Warren Bailey, born and raised in Brooklyn,  is a Professor of Finance at the Samuel Curtis Johnson Graduate School of Management of Cornell University. Professor Bailey's interests include international finance, international securities markets, and investments. He has a special interest in emerging capital markets, particularly in Asia. He has published widely in all top finance journals. He has been featured and quoted extensively in the financial and mainstream press, including The New York Times, The Economist, and The Far Eastern Economic Review, and television interviews on CNN-FN and CNBC. He is an associate editor of The Journal of Financial and Quantitative Analysis and The Pacific Basin Finance Journal and the co-editor of Journal of Financial Services Research. He received the Class of 1992 Award for Teaching Excellence and the Stephen Russell Distinguished Teaching Award in 1999

Seminar Abstract:
Incorporation in Offshore Financial Centers: Naughty or Nice? by Warren Bailey and Edith X. Liu  (both Cornell University)
We study associations between measures of firm value and quality and the firm’s choice of legal and regulatory environment though incorporation in an offshore financial center. Preliminary empirical results suggest that incorporation in such a jurisdiction, or switching incorporation to one, is associated with lower value as measured by Tobin’s q and poor corporate governance as measured by higher insider holdings. These effects vary with the quality of the firm’s home country environment and the offshore domicile it selects.

Monday 21 June 2013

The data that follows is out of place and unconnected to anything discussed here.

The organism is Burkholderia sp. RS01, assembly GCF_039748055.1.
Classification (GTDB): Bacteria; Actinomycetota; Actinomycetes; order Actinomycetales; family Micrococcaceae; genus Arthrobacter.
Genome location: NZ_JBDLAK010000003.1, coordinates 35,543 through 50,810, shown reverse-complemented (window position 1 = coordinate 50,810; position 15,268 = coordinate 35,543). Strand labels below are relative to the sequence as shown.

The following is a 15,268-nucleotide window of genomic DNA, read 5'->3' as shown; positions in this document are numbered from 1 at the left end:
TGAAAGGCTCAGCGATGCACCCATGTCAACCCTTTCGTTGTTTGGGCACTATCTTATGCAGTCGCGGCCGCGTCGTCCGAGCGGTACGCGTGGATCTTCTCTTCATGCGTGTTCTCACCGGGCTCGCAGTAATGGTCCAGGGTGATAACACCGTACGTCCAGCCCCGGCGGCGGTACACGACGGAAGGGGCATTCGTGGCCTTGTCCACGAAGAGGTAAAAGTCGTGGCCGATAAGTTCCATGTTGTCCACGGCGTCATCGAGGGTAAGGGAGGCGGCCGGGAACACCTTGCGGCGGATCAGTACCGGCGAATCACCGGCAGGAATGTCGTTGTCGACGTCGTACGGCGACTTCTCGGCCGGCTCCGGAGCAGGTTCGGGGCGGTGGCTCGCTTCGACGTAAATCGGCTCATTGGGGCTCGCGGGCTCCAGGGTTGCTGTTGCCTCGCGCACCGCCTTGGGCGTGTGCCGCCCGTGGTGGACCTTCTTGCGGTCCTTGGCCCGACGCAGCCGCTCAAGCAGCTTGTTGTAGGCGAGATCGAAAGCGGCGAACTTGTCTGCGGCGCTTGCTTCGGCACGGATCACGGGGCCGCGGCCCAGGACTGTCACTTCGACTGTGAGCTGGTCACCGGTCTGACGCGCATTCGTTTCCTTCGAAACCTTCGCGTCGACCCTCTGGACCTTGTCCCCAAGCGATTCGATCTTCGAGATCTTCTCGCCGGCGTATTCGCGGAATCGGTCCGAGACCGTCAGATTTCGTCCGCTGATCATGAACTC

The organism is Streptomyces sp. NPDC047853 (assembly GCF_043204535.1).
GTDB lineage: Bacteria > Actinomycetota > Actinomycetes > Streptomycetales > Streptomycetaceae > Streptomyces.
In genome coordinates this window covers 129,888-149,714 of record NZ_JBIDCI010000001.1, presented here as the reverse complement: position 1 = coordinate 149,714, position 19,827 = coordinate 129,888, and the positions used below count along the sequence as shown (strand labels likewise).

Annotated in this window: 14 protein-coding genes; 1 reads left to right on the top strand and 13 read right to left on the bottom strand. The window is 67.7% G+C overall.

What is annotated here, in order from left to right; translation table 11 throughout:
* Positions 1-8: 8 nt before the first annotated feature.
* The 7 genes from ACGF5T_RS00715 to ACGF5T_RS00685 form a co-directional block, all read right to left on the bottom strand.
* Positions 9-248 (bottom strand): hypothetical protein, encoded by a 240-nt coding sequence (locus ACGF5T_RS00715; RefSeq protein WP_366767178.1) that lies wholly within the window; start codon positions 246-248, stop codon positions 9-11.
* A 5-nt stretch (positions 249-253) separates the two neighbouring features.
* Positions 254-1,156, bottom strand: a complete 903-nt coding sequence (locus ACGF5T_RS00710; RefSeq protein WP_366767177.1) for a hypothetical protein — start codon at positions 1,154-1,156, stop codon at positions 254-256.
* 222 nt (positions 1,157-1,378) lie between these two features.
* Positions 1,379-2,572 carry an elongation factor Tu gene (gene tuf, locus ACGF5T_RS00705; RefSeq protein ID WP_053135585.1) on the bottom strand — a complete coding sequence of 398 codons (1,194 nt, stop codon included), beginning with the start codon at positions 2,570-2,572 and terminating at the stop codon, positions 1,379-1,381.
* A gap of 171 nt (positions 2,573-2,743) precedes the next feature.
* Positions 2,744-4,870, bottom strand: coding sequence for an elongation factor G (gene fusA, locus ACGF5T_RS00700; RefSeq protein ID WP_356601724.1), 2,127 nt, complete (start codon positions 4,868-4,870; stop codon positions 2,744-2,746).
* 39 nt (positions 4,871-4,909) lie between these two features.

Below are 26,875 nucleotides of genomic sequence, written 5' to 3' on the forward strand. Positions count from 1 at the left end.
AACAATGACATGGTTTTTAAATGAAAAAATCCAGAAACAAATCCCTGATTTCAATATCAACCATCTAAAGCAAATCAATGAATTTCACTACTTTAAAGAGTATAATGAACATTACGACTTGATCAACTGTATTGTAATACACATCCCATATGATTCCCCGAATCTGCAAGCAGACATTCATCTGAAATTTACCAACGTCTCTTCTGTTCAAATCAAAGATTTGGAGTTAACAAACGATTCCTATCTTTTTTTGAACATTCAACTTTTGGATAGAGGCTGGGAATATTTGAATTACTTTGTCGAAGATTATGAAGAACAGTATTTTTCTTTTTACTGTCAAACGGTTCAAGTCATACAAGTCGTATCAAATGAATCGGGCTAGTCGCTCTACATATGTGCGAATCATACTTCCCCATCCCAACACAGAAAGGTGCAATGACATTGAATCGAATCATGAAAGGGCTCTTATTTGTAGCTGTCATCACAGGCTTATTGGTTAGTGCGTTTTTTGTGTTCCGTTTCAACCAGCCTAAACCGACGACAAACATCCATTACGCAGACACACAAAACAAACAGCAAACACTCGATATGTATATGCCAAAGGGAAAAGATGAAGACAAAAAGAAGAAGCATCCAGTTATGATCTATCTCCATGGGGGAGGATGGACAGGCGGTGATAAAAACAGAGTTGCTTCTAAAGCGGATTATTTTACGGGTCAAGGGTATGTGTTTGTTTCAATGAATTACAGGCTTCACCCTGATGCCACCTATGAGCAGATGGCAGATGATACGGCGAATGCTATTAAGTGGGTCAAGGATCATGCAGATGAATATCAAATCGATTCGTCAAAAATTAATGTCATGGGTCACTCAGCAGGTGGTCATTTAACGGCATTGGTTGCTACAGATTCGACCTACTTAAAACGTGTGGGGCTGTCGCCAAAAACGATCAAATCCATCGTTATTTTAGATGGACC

Seminar title - How do we reverse the current economic malaise?
Speaker - Professor Werner F.M.  De Bondt, Driehaus Center for Behavioral Finance, DePaul University in Chicago
Location - School of Business and Management, Mile End Campus, Queen Mary University of London, E1 4NS

Werner F.M. De Bondt is director of the Richard H. Driehaus Center for Behavioral Finance at DePaul University in Chicago. He is also the Driehaus Professor of Behavioral Finance. De Bondt is an economist who studies the psychology of financial decision-making. He is one of the founders of behavioral finance.. De Bondt’s research articles have appeared in many books and scholarly journals, including the Journal of Finance, the Financial Analysts Journal, the American Economic Review, and the European Economic Review. His work on stock market overreaction and the speculative dynamics of world financial markets has received a great deal of attention. Werner De Bondt is a frequent speaker to academics and investment professionals around the world. He holds a Ph.D. in Business Administration from Cornell University (1985). In past years, he was a member of the faculty at various universities in Europe, e.g., the KU Leuven (Belgium) and the University of Zurich (Switzerland). Between 1992 and 2003, he was the Frank Graner Professor of Investment Management at the University of Wisconsin-Madison.

Seminar Abstract:
“We failed as regulators, we failed as supervisors, we failed as corporate governance managers, we failed as risk managers, and we also failed in the allocation of roles and responsibilities for international economic organisations.”Angel Gurria, Secretary General, OECD

The world is out of kilter. Confusion and disorder reign at all levels: economic, social, political, and moral. The crisis that started in 2007, preceded by many years of economic stagnation in the industrialized nations, has revealed the fragility of our market-based society. In the United States, Europe, and Japan, anger about the past and anxiety about the future is widespread. Many people are in pain, yet also feel powerless. Today’s capitalism, they believe, is inherently unstable, inefficient, unfair, and corrupt. A more responsible capitalism is sorely needed. Democracy has to be strengthened. Trust in business corporations, financial institutions, and government has to be restored. In order to realize this utopian vision, the world needs authentic thought leadership and the moral regeneration of its power elite.